Perfect For … a backpacker who values reliability, proven thermal insulation, and easy setup. A backpacker looking to save time rather than every ounce possible will be stoked on our self-inflating models.
Not So Perfect For … a thru-hiker trying to set a speed record or an alpinist gunning for a fast and light summit push.
These pads combine the cushion of air with the stability of foam. Helmed by the relatively new StrataCore™ construction technology, these bad-boys and girls are catching on and getting backpackers stoked. StrataCore allows us to build a pads that are supportive, warm and self-inflating, yet still light and packable enough for the backcountry. To experience the best of both worlds check out the ProLite™ Apex™ or the Trail Pro™.
Perfect For … the comfort-conscious gear-seeker who values innovation and versatility, but still maintains a soft spot for reliability.
Not So Perfect For … the backpacker who only wants gear that has been thoroughly tested with years in the field, or requires the lightest weight mattress available. The foam still makes these heavier than NeoAirs.
The true OG backpacking mattress. We’ve perfected this tried-and-true design over the years to make them warmer and lighter. They’re still as simple and reliable as it gets, which is exactly why some adventurers swear by them. The frequent sight of a Z Lite SOL™ strapped on the outside of a backpack is a testament to its flat-out utility.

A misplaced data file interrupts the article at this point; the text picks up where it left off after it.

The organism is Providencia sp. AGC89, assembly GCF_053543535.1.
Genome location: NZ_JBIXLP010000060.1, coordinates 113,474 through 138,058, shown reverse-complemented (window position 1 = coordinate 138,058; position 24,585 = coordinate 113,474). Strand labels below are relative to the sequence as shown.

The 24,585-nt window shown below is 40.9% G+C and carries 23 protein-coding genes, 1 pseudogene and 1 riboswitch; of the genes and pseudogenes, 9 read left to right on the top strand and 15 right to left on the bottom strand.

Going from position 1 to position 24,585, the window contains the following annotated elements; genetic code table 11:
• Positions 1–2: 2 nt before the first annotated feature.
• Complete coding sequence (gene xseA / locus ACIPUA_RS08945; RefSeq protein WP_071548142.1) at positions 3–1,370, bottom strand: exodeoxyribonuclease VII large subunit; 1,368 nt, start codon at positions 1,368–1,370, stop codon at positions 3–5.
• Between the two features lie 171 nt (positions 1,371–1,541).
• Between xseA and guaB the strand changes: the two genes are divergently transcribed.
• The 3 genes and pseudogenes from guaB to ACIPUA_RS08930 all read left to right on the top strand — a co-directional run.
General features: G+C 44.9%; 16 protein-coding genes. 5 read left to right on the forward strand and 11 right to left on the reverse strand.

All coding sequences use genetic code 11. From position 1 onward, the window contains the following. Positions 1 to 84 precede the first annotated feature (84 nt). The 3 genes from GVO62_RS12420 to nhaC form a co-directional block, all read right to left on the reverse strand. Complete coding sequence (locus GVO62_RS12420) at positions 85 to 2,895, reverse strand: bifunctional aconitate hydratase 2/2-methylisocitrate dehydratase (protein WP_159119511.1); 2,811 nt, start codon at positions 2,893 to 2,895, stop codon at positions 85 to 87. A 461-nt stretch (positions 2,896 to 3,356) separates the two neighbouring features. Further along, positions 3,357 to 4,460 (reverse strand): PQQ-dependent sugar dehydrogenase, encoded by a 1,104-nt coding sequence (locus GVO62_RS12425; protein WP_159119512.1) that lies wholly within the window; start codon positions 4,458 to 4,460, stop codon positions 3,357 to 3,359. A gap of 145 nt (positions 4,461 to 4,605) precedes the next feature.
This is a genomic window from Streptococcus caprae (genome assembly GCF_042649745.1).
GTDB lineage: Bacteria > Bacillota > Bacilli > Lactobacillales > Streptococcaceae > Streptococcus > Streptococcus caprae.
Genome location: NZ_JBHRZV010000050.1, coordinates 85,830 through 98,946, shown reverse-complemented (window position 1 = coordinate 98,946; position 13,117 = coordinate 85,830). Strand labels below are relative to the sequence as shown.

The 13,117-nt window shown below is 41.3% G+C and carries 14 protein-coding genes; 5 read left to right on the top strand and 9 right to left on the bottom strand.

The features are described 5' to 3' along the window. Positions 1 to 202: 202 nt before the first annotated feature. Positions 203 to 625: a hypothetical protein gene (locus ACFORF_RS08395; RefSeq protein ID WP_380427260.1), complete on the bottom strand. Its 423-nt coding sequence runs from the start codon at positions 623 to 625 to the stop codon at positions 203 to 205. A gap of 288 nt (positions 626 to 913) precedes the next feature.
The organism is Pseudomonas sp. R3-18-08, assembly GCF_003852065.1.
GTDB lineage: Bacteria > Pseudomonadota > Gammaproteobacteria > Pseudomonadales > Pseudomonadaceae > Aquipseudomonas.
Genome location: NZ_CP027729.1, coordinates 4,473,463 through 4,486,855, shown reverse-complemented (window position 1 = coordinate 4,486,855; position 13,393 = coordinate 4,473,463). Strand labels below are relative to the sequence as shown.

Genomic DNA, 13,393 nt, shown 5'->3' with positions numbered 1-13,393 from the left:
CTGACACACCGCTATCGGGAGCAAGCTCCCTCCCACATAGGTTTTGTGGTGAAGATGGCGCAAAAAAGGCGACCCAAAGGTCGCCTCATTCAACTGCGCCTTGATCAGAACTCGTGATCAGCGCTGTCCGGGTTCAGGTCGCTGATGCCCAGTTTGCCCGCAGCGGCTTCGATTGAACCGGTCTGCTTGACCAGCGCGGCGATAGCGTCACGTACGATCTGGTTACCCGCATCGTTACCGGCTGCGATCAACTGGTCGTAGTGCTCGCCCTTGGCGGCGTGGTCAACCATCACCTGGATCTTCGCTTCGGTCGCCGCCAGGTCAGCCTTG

Perfect For … a backpacker who values simplicity, ease of use and utter reliability above plush comfort.
Not So Perfect For … a backpacker that demands both cushy loft and tiny packed sizes for their trips.
2. A Sleeping Bag or Quilt
The thought has crossed every backpacker’s mind: I’ll just get a zero-degree, super warm winter sleeping bag and call it good. After all, I can always unzip it while sleeping out during the summer months.
OK, sure. You certainly can lug a lot more insulation than you’ll actually need into the backcountry during the summer months, but remember that old phrase again?
There are two major reasons for eschewing a winter bag for summer backpacking trips. First, you won’t be carrying a heavier, inefficient amount of fluff in your pack. Thinking of shaving some weight and saving your knees this season? Well, here’s a great place to start.
Also, an important downfall of carrying a winter bag during the summer is overheating. Here’s a scenario: You go to sleep with your winter bag zipped up and you feel cozy and warm. Stoked right? Exactly! Stoked like the coals of a campfire! Once you’ve given your winter bag the opportunity to work (i.e. efficiently heat the surrounding space around you), you wake up drenched in sweat. OK, so you’ll just unzip and everything will be cool, right? Right! Everything will be really cool, especially when your sweat evaporates and you start shivering, which is not so cool … figuratively speaking, of course.